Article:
Every picnic or summertime dinner ends up the same way. You are simply enjoying your meal when suddenly your plate is swarmed by disgusting buzzing houseflies. They perch on your hair, and they land on your food.

What is a person to do?

Have you ever wondered what a fly does when it lands on food? It turns out there is a reason we often shoo them away quickly.

In a personal survey performed by Orkin, 300 participants were asked which of the following pests would make them stop eating if they saw it in a restaurant.

  • Rodent
  • Cockroach
  • Fly
  • Ant
  • Snake or Gecko

I picked cockroach (yuck) and so did the majority of the participants at 61%. Flies only received 3% of the vote, and it is easy to see why.

Flies are everywhere, and they land on everything. We have become used to their bothersomeness and pass them off as a minor annoyance. However, they are much more dangerous than we give them credit for.

Flies commonly carry over 200 different forms of hazardous bacteria on their bodies. OVER 200!!! (Source)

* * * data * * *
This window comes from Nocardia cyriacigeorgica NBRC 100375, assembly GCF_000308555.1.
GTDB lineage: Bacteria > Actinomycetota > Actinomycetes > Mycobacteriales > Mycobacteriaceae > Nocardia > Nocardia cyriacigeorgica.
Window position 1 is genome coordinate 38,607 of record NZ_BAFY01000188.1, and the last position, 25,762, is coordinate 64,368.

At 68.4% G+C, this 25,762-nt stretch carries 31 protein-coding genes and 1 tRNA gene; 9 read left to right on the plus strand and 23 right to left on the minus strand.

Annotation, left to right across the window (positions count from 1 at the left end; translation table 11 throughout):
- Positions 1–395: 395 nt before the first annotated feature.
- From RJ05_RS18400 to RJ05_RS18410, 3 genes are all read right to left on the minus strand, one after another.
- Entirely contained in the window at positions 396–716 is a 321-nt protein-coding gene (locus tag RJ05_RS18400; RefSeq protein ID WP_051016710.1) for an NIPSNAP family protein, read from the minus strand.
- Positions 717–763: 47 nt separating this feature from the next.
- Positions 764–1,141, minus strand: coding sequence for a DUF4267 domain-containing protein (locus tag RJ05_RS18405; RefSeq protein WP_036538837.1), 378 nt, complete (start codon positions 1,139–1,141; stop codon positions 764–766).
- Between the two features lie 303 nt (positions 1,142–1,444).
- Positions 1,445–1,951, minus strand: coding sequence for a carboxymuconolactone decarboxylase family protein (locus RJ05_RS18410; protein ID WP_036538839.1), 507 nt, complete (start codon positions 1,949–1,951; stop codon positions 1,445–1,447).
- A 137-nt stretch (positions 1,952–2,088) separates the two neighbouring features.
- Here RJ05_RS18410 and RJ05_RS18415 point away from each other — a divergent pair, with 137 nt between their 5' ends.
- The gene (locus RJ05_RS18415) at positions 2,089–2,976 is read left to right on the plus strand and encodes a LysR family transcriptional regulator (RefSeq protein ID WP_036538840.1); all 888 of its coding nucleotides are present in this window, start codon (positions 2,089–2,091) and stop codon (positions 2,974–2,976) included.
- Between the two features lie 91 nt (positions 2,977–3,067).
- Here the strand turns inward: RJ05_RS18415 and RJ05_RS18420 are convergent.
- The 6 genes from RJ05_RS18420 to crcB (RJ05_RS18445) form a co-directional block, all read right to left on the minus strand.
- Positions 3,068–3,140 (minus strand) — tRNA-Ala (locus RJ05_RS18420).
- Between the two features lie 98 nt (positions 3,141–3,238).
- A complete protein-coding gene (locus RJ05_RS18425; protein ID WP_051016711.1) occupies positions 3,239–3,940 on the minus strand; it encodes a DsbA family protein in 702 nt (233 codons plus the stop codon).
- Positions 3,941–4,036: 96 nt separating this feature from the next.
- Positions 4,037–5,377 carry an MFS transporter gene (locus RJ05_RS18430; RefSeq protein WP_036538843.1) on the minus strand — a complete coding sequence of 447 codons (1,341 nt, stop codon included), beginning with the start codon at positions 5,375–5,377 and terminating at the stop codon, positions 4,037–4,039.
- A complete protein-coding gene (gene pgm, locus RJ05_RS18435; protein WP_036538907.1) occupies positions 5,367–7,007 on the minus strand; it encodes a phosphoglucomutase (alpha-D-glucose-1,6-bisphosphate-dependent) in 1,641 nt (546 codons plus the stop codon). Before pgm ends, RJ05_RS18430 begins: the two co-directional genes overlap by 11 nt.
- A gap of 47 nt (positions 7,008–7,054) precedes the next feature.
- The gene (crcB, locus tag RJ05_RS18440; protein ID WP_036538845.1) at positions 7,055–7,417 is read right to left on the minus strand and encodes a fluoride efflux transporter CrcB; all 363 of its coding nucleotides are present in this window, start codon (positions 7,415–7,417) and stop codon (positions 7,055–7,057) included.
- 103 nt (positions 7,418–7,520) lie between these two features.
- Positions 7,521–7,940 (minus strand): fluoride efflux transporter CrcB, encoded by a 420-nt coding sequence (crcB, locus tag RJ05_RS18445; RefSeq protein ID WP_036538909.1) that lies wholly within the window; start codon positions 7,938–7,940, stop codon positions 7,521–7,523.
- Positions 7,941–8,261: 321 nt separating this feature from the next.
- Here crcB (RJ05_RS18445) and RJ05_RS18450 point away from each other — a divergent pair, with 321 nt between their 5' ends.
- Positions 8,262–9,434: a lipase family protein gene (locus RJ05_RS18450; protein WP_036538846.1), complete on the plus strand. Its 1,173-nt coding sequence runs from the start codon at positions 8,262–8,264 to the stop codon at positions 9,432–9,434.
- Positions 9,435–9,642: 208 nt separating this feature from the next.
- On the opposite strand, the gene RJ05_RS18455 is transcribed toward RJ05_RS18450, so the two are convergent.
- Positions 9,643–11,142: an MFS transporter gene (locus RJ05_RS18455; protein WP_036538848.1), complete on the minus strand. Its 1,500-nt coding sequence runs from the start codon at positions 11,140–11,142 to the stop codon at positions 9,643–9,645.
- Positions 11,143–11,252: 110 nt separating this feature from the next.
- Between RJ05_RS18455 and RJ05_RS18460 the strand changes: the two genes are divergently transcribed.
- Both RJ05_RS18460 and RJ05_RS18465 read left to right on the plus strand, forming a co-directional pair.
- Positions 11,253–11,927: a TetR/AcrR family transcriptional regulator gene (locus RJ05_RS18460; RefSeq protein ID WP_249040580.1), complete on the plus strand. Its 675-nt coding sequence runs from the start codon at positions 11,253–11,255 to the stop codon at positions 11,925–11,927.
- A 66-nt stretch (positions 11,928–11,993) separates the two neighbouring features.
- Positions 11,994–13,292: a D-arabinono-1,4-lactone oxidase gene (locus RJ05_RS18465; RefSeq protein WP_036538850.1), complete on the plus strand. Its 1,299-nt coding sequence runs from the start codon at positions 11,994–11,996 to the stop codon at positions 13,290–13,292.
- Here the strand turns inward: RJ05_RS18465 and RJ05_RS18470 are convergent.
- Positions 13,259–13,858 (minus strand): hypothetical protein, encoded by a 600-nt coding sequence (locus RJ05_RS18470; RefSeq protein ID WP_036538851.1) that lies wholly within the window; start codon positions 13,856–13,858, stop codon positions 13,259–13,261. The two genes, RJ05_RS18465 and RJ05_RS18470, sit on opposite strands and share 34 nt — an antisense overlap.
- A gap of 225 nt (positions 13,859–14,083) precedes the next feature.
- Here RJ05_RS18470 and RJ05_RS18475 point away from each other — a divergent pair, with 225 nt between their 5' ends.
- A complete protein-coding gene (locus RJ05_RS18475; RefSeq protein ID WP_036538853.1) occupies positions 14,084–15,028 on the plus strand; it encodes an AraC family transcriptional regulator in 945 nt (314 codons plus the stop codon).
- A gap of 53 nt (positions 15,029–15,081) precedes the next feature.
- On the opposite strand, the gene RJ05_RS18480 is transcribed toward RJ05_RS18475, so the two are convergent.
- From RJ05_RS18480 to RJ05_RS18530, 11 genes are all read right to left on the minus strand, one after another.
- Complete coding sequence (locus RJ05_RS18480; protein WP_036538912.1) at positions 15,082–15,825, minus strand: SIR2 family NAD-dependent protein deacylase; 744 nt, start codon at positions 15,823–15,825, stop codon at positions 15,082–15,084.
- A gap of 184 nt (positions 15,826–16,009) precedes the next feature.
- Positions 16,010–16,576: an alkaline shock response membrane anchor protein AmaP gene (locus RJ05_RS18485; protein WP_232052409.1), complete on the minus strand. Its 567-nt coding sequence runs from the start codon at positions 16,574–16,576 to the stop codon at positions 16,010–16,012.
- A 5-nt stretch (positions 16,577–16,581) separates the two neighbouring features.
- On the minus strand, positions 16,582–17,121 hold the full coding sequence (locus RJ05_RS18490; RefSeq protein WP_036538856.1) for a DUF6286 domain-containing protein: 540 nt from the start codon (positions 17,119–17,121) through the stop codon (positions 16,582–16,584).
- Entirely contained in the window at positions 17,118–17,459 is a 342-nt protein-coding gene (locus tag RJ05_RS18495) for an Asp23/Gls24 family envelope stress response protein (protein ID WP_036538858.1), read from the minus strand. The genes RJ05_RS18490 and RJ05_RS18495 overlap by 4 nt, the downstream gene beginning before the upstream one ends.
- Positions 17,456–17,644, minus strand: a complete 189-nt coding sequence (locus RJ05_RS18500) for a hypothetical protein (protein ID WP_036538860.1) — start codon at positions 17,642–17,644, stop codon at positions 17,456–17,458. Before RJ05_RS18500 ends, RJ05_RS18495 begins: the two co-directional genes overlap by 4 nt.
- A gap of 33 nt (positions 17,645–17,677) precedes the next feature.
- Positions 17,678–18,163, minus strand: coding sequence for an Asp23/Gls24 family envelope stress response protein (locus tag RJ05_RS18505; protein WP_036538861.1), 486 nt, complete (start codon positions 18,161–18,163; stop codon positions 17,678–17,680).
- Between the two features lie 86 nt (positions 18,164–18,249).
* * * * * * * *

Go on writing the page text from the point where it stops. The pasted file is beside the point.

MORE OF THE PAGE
“Many restaurant patrons may not be aware that houseflies are twice as filthy as cockroaches,” Orkin entomologist and Technical Services Director Ron Harrison, Ph.D., said in an e-mailed statement announcing the results of the survey. “It is important that everyone understands the magnitude of the health threats flies pose so that he or she can help prevent the transmission of dangerous diseases and bacteria.” (USA Today)

But how exactly do flies carry this bacteria?

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Most of us have the general idea that flies throw up on our food. This is true to a point. Flies cannot chew food, so they eject digestive enzymes onto what they want to eat. When everything is nice and soft, they then slurp it up. (Sorry for the visual.)

As gross as this sounds, this is not how bacteria is transported — That happens when a fly lands on something.

The legs and body of the fly are covered with tiny little hairs. It is these hairs that transport the diseases.

“They only need to touch your food for a second for their legs or the tiny hairs all over their bodies to transfer germs from all those nasty things they eat onto what you are eating. And since flies can transfer serious, contagious diseases like cholera, dysentery, and typhoid, it is probably best if you avoid eating things that a fly lands on.” (Test Tube)

Once one thinks about it, this totally makes sense. Take a second to think about what flies like to land on. Dead things, poop, rotting food, dumpsters.

So next time you see a fly about the house, kill it quick. You might be preventing your family from getting sick.

To learn more about the disgustingness of flies, take a look at the video below!

(h/t: Test Tube)

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